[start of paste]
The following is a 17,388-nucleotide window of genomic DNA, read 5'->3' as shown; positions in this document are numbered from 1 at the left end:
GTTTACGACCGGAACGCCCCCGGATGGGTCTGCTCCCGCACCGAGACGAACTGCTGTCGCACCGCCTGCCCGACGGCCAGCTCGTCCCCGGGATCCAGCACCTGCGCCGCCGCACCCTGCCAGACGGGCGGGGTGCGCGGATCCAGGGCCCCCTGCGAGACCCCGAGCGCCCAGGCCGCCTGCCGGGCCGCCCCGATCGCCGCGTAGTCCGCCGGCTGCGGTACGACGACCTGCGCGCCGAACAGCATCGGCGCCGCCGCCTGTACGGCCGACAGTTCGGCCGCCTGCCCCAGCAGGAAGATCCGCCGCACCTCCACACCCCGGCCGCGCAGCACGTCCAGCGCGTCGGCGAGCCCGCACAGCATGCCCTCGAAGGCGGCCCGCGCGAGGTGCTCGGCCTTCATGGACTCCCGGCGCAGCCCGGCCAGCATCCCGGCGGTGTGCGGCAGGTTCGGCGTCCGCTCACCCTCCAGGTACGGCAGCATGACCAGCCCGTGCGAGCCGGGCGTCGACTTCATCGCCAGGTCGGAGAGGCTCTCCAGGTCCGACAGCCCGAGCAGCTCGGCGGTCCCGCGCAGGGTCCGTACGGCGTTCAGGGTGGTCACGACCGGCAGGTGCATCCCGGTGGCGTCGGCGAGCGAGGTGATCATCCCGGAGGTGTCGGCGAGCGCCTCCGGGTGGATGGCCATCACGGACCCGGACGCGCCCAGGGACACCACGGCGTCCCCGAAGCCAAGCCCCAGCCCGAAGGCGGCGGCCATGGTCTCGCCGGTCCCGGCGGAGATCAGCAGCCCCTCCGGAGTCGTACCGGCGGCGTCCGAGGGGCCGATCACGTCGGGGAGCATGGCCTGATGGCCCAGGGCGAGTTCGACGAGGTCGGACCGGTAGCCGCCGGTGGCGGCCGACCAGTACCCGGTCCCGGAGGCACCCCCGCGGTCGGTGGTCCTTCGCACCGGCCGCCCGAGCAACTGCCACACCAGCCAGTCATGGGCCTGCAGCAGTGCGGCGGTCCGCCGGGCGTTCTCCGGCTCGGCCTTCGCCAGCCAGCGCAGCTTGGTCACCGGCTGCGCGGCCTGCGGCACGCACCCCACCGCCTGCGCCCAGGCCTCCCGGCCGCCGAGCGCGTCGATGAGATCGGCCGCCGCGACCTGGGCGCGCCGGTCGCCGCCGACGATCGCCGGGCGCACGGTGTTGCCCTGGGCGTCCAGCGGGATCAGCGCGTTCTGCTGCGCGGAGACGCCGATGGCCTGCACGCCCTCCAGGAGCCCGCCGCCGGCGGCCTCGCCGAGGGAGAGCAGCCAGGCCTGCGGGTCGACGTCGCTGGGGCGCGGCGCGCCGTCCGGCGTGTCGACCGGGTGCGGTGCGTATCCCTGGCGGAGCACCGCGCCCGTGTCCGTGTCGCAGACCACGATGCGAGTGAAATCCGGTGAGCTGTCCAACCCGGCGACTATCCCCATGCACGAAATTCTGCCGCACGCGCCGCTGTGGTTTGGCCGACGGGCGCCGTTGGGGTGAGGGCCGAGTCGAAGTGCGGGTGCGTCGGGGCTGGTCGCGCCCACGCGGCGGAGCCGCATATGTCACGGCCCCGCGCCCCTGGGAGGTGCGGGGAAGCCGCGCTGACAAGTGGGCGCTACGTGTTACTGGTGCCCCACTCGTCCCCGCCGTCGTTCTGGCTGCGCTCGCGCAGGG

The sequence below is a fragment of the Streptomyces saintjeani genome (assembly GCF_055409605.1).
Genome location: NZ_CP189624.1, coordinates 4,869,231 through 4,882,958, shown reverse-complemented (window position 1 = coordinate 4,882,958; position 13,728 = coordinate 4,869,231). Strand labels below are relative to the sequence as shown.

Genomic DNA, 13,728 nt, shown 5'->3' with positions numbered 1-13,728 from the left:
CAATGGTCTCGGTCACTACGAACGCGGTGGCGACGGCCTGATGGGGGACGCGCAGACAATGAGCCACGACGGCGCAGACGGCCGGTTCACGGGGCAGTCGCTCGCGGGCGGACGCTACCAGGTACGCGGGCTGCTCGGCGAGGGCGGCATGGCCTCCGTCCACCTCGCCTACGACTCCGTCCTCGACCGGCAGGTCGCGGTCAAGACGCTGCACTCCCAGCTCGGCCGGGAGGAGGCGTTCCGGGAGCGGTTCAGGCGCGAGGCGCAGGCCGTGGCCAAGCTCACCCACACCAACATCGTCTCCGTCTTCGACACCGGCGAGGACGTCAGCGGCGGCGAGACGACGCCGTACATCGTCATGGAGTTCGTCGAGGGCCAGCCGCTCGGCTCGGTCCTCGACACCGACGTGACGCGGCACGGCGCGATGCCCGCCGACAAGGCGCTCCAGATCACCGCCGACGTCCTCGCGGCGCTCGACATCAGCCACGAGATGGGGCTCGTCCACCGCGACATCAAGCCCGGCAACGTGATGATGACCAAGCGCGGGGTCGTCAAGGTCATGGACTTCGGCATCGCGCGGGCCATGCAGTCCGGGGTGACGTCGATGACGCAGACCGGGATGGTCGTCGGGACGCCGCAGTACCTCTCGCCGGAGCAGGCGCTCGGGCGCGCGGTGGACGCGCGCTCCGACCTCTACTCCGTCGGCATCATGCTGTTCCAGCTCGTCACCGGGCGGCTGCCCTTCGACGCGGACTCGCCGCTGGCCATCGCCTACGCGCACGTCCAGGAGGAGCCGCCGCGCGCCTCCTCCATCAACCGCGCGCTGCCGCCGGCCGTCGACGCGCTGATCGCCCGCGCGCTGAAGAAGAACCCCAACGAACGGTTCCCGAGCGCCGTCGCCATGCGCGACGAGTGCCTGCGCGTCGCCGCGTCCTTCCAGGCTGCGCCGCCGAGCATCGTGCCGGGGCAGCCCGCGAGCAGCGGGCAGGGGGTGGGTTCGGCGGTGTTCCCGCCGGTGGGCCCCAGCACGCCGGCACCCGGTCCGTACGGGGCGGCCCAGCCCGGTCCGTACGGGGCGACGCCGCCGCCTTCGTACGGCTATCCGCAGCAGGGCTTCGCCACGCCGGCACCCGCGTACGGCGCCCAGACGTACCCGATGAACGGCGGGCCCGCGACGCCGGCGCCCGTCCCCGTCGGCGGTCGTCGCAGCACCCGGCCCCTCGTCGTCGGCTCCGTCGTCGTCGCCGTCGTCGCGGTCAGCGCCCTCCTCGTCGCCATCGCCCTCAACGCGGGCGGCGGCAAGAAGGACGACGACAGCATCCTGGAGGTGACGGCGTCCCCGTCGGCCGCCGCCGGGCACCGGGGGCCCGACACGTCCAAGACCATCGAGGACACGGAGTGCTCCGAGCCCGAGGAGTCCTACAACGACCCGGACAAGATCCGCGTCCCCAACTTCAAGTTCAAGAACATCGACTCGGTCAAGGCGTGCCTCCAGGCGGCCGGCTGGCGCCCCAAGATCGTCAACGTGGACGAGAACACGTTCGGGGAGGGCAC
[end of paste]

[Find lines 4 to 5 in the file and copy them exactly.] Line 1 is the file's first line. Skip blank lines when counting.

Genome location: NZ_CP189624.1, coordinates 4,869,231 through 4,882,958, shown reverse-complemented (window position 1 = coordinate 4,882,958; position 13,728 = coordinate 4,869,231). Strand labels below are relative to the sequence as shown.

Genomic DNA, 13,728 nt, shown 5'->3' with positions numbered 1-13,728 from the left: